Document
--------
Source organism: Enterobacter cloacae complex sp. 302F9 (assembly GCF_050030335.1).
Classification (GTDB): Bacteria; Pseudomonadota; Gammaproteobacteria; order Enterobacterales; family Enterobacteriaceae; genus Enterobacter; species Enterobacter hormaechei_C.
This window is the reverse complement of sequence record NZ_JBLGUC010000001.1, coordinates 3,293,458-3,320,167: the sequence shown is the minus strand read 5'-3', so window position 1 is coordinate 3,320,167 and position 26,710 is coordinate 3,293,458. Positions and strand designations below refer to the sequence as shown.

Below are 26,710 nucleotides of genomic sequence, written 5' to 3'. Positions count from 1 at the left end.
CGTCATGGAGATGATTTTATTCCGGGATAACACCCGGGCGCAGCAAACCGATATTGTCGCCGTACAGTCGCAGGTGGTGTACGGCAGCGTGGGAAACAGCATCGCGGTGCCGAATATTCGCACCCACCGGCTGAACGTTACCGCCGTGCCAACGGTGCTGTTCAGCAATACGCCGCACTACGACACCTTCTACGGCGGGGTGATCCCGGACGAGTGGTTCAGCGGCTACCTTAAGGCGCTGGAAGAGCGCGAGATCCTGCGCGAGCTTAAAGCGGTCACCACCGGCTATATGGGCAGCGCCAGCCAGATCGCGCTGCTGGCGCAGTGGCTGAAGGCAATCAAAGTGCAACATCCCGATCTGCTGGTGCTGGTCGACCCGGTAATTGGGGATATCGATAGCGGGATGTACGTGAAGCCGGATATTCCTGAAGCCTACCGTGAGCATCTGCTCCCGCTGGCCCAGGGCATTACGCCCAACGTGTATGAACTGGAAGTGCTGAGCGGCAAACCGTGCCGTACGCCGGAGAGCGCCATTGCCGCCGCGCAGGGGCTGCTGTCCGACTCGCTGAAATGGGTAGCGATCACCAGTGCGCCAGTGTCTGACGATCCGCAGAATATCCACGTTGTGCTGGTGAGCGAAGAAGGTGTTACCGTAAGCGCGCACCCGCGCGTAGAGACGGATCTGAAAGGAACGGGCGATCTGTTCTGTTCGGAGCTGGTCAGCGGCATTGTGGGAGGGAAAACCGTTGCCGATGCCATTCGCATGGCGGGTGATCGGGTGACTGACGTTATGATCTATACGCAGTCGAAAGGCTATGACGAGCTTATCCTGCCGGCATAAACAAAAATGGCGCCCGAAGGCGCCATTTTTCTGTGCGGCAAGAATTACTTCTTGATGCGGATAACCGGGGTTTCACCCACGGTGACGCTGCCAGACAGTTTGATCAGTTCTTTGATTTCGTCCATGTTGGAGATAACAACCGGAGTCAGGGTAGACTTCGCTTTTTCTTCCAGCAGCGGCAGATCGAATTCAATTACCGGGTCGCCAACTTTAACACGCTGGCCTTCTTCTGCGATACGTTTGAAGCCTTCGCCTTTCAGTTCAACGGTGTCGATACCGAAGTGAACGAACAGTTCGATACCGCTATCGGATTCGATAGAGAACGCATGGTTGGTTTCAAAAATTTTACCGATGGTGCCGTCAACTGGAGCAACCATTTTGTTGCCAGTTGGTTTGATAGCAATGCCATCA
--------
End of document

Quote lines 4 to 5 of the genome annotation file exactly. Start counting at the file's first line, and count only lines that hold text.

Below are 26,710 nucleotides of genomic sequence, written 5' to 3'. Positions count from 1 at the left end.
CGTCATGGAGATGATTTTATTCCGGGATAACACCCGGGCGCAGCAAACCGATATTGTCGCCGTACAGTCGCAGGTGGTGTACGGCAGCGTGGGAAACAGCATCGCGGTGCCGAATATTCGCACCCACCGGCTGAACGTTACCGCCGTGCCAACGGTGCTGTTCAGCAATACGCCGCACTACGACACCTTCTACGGCGGGGTGATCCCGGACGAGTGGTTCAGCGGCTACCTTAAGGCGCTGGAAGAGCGCGAGATCCTGCGCGAGCTTAAAGCGGTCACCACCGGCTATATGGGCAGCGCCAGCCAGATCGCGCTGCTGGCGCAGTGGCTGAAGGCAATCAAAGTGCAACATCCCGATCTGCTGGTGCTGGTCGACCCGGTAATTGGGGATATCGATAGCGGGATGTACGTGAAGCCGGATATTCCTGAAGCCTACCGTGAGCATCTGCTCCCGCTGGCCCAGGGCATTACGCCCAACGTGTATGAACTGGAAGTGCTGAGCGGCAAACCGTGCCGTACGCCGGAGAGCGCCATTGCCGCCGCGCAGGGGCTGCTGTCCGACTCGCTGAAATGGGTAGCGATCACCAGTGCGCCAGTGTCTGACGATCCGCAGAATATCCACGTTGTGCTGGTGAGCGAAGAAGGTGTTACCGTAAGCGCGCACCCGCGCGTAGAGACGGATCTGAAAGGAACGGGCGATCTGTTCTGTTCGGAGCTGGTCAGCGGCATTGTGGGAGGGAAAACCGTTGCCGATGCCATTCGCATGGCGGGTGATCGGGTGACTGACGTTATGATCTATACGCAGTCGAAAGGCTATGACGAGCTTATCCTGCCGGCATAAACAAAAATGGCGCCCGAAGGCGCCATTTTTCTGTGCGGCAAGAATTACTTCTTGATGCGGATAACCGGGGTTTCACCCACGGTGACGCTGCCAGACAGTTTGATCAGTTCTTTGATTTCGTCCATGTTGGAGATAACAACCGGAGTCAGGGTAGACTTCGCTTTTTCTTCCAGCAGCGGCAGATCGAATTCAATTACCGGGTCGCCAACTTTAACACGCTGGCCTTCTTCTGCGATACGTTTGAAGCCTTCGCCTTTCAGTTCAACGGTGTCGATACCGAAGTGAACGAACAGTTCGATACCGCTATCGGATTCGATAGAGAACGCATGGTTGGTTTCAAAAATTTTACCGATGGTGCCGTCAACTGGAGCAACCATTTTGTTGCCAGTTGGTTTGATAGCAATGCCATCA